Motorbike protest heads for Cleddau Bridge
10:16am Friday 12th October 2012 in News
Local bikers on a campaign trail to scrap motorcycle tolls on the Cleddau Bridge will stage a protest this weekend.
Members of the Pembrokeshire Motorcycle Action Group (MAG), who say they are some of the last bikers to pay toll charges in the UK, plan to ride across the bridge en masse on Sunday.
MAG’s south Wales representative Phil McFadden said: “We plan to organise mass crossings of the bridge by motorcycles over the next few weekends, taking the right amount of time at the tolls to ensure our safety and public safety.”
Mr McFadden said that motorcycle tolls cause unnecessary traffic jams on a daily basis, because bikers have to stop, switch off their engines and put their bikes on a stand, before removing their gloves and digging out 35p.
“If it’s wet, and you take your gloves off, putting them back on is murder,” he added.
Mr McFadden, who began campaigning about nine months ago, said that many toll roads in Britain were free to PTW (Powered Two Wheel) users, including the Severn crossings, and the Cob at Porthmadog, which stopped charging bikers in the 50s.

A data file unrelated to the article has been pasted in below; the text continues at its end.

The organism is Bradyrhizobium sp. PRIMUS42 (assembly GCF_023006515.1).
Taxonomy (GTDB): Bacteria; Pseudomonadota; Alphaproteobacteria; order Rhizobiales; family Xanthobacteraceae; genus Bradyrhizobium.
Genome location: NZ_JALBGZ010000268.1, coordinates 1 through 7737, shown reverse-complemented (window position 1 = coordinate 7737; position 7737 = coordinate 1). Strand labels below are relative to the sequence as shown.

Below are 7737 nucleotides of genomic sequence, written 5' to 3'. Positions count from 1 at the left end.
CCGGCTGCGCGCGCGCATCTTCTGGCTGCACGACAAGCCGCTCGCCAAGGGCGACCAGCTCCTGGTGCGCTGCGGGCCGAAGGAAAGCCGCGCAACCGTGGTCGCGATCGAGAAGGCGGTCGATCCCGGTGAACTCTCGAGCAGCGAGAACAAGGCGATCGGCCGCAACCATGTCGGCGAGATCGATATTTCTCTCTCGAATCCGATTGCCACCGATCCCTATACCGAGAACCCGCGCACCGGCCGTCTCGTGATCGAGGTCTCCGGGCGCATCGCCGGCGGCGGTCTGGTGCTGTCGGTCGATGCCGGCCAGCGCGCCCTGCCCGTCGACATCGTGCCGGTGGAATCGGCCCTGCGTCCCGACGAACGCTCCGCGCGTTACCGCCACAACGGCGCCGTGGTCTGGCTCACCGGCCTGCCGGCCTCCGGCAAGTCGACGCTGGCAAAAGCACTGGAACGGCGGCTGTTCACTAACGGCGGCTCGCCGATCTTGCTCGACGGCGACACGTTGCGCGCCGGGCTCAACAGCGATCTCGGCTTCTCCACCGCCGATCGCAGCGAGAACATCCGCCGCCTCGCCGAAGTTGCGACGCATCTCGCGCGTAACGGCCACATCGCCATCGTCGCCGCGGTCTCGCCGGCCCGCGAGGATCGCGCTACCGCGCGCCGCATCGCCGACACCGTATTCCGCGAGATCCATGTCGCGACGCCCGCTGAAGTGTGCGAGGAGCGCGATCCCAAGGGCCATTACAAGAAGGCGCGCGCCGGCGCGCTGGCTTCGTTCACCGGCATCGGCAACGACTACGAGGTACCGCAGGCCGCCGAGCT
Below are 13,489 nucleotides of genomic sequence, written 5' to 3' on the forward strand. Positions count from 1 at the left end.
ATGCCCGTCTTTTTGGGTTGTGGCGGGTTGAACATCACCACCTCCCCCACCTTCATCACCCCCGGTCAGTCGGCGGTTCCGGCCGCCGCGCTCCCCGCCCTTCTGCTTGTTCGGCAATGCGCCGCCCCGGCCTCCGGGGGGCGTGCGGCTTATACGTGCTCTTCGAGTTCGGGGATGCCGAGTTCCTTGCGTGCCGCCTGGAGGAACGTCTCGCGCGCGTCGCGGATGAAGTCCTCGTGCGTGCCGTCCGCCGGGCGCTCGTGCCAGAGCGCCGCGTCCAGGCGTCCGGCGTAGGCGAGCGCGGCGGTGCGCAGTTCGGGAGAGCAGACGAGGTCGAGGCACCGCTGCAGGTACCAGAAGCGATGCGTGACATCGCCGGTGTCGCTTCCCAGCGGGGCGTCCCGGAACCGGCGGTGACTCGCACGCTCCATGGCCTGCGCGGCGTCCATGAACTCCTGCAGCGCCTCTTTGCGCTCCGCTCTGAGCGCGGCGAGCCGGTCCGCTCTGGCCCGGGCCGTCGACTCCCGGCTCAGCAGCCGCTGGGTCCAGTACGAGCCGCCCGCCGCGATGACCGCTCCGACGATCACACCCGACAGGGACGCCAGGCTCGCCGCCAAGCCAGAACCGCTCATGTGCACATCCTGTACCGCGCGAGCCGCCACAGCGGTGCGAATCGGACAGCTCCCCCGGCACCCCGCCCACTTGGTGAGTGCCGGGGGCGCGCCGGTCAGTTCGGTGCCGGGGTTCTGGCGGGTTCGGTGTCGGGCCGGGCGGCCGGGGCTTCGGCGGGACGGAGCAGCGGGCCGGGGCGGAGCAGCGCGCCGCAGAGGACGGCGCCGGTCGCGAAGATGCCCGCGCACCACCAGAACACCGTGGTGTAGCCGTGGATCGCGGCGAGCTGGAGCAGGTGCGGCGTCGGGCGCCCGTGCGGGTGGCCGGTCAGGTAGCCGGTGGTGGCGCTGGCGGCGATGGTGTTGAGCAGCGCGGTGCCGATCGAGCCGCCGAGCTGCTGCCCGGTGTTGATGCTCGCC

And recently the Humber Bridge and the Tyne Tunnel joined this trend following MAG campaigns, he said.
MAG Pembrokeshire spokesman Paul ‘Panda’ Francis added: “Transport For London-funded research shows that PTWs are five times less polluting than cars, cause far less damage to roads, and are a far quicker, enjoyable way to get through the traffic jams – but this nonsense causes jams at the tollbooths.
“I am an avid rider, and my family are avid riders, and this is a daily inconvenience for us. I use my motorcycle to commute to work, which is less damaging for the environment and theroads, and the council should be encouraging more people to do it.”
Pembrokeshire County Council spokesman Len Mullins said that toll charges had stayed the same since they were introduced by Dyfed County Council in 1993.
He said that the council’s research found that other bridge operators increased their fees during the same period.
He said: “It is the county council’s intention to maintain the status quo with free passage being granted only for the disabled in prescribed circumstances.”
Mr McFadden and other bikers will leave Pembroke Common at 12pm on Sunday, and ride to the Cleddau Bridge.